Question: [Thursday, 10th Sivan, 5782]
Is it permitted on Shabbos for one to cut a tablecloth from a tablecloth role, or paper from a paper towel rule, or to cut a piece of toilet paper off from the non-dotted line, if one cuts a larger piece than necessary? I have always thought that this is forbidden but recently saw a quite learned individual who serves as a Chabad pulpit Rabbi in his community doing so on Shabbos, and when I asked him as to how this is allowed to be done, he answered me that if you cut a larger size than you need, then it is permitted to be cut, and that so rule some Rabbanim. Is there any truth to this?
You are indeed correct that it is forbidden to do so, and in my opinion, what the individual said is inaccurate according to the opinion of the Alter Rebbe, and is likewise inaccurate according to the final ruling of the Poskim and widespread custom of Jewry, and is based on a minority approach in Poskim which has since been rejected, and therefore by him doing so, he accidentally [due to lack of knowledge, thinking it’s allowed, or due to Shigigas Horah] transgressed the prohibition of Tikkun Keli according to Admur and other Poskim. The rule is as follows: It is forbidden on Shabbos to cut a piece off from a roll for the sake of using the cut piece, whether it be paper or plastic, even if one cuts a larger piece than needed, and doing so transgresses the prohibition of Tikkun Keli. Thus, one may not cut a piece off from a toilet paper roll, or paper towel roll, or plastic tablecloth role even if one cuts it to a greater size than needed, and even if one does not cut it in the dotted line.
It is clear from the Poskim that included in the prohibition of Tikkun Keli is the tearing or breaking of an item for the purpose of making it fit for a use. It is clear from Admur and other Poskim that this applies even if it was already fit for use and the action of tearing or breaking is simply making it more fit, and that this applies even if the cut item will only be used temporarily and then discarded. Therefore, tearing a piece of paper or plastic off a roll on Shabbos for the sake of using it, is forbidden, as is explicitly written in the Poskim.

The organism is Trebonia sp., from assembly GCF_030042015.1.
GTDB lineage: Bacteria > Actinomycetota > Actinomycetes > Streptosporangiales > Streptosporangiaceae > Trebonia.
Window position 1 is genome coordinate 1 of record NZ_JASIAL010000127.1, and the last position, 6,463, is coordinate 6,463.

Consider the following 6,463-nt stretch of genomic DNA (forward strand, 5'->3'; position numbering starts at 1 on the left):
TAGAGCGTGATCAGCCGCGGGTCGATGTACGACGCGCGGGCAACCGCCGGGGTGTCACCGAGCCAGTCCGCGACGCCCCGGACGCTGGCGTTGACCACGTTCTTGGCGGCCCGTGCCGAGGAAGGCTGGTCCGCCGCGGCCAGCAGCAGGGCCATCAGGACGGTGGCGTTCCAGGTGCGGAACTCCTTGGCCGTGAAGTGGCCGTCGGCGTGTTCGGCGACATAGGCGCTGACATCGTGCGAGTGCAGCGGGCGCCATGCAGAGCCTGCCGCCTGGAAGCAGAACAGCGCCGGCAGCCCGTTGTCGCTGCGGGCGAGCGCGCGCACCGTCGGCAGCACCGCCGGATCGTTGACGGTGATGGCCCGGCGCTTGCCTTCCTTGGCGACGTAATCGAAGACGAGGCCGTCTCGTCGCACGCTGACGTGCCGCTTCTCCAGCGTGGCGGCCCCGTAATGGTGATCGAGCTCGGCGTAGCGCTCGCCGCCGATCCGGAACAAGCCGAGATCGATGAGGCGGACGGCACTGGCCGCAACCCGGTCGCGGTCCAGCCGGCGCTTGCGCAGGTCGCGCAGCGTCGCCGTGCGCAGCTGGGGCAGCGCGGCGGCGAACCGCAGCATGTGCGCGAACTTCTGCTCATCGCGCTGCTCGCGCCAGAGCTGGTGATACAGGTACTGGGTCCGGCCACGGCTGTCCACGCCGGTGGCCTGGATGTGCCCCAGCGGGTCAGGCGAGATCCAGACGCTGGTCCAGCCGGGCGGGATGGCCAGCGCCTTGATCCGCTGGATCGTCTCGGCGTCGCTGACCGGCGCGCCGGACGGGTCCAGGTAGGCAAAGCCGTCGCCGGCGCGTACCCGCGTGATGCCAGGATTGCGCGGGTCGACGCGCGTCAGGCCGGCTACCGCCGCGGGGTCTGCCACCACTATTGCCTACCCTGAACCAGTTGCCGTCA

Now, regarding the argument that if you cut a larger piece the necessary then it circumvents this prohibition, in my opinion, this is completely inaccurate and one may not rely upon it, due the following reasons:
1) Nowhere in the Poskim, including the Shulchan Aruch of the Alter Rebbe, Achronim, Shaalos Veteshuvos, and many Sifrei Melaktim, do we find such a possibility offered. On the contrary, from Admur it is evident that it makes no difference as to how large of a piece one cuts off, and as to whether one cut off more than necessary or cut off a specific dimension, and either way a prohibition applies. The only time that Admur differentiates in the matter of one who cuts more than necessary or to not a specific dimension, is regarding the prohibition of Michateich, however, regarding the prohibition of Tikkun Keli, which is the subject relevant to us, no differentiation is ever made, hence proving that it does not exist. In the many prohibited tearing and cutting examples recorded in the Shulchan Aruch [shortening a wick, shortening a vine, cutting a piece of paper or earthenware], Shaalos Veteshuvos, and Melaktim, nowhere do they offer us the very simple solution offered by the above individual, which in his opinion can circumvent the prohibition, which is to simply cut to a larger size than necessary. How is it possible that none of the Poskim ever thought of this simple idea, and did not convey to us a very simple way of avoiding transgressing Shabbos which still allows the cutting to take place? For example, in all the various dealings in the Poskim and Melaktim on the subject of one who is stuck in the bathroom without tissues, and as to whether he may cut the toilet paper, why does no one mention this advice to simply cut a larger piece then necessary, which according to the above individual is allowed even initially. Clearly, the Poskim reject such a notion and never thought of it to begin with as an option.